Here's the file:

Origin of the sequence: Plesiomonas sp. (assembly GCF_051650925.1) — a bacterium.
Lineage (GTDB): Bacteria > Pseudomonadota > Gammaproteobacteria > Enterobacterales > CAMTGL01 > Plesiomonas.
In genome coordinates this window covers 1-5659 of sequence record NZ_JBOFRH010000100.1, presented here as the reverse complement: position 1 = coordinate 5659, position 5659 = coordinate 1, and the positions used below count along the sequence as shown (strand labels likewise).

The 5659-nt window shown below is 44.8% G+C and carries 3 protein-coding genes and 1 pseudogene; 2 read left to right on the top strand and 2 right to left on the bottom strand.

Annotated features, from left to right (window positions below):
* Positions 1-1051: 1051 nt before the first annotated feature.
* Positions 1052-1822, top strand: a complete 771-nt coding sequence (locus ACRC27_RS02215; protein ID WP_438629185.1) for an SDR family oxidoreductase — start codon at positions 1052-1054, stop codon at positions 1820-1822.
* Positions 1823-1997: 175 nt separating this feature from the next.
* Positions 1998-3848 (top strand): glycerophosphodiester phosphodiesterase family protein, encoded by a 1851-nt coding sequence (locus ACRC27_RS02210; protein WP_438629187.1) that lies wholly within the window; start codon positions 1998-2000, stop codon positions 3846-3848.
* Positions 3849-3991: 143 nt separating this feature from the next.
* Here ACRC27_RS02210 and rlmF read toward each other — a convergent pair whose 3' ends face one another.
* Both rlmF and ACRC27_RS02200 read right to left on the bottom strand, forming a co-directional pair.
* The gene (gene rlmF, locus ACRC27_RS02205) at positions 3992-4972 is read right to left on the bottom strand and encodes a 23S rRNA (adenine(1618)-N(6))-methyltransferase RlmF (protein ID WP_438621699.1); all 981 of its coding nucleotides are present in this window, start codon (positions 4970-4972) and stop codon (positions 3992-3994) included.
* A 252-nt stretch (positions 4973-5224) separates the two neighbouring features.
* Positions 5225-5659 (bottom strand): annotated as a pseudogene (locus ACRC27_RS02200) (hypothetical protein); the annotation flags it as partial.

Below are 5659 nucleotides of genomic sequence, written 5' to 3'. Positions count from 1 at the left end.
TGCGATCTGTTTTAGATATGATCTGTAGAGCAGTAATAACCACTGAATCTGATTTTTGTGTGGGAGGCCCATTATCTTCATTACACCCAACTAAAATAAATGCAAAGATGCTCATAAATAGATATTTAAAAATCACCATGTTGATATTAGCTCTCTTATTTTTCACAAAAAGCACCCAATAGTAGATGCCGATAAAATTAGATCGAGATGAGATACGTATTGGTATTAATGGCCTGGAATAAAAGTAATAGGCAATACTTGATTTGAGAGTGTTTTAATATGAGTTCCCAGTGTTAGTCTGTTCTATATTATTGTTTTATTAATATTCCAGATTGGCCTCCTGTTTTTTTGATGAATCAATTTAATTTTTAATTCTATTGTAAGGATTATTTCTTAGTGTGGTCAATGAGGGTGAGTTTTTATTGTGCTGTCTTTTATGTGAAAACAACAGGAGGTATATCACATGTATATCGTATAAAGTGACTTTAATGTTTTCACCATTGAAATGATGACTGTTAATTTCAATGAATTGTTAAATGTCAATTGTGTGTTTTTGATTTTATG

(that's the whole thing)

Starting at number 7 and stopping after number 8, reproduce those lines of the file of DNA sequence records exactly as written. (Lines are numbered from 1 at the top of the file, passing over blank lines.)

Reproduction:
* Positions 1052-1822, top strand: a complete 771-nt coding sequence (locus ACRC27_RS02215; protein ID WP_438629185.1) for an SDR family oxidoreductase — start codon at positions 1052-1054, stop codon at positions 1820-1822.
* Positions 1823-1997: 175 nt separating this feature from the next.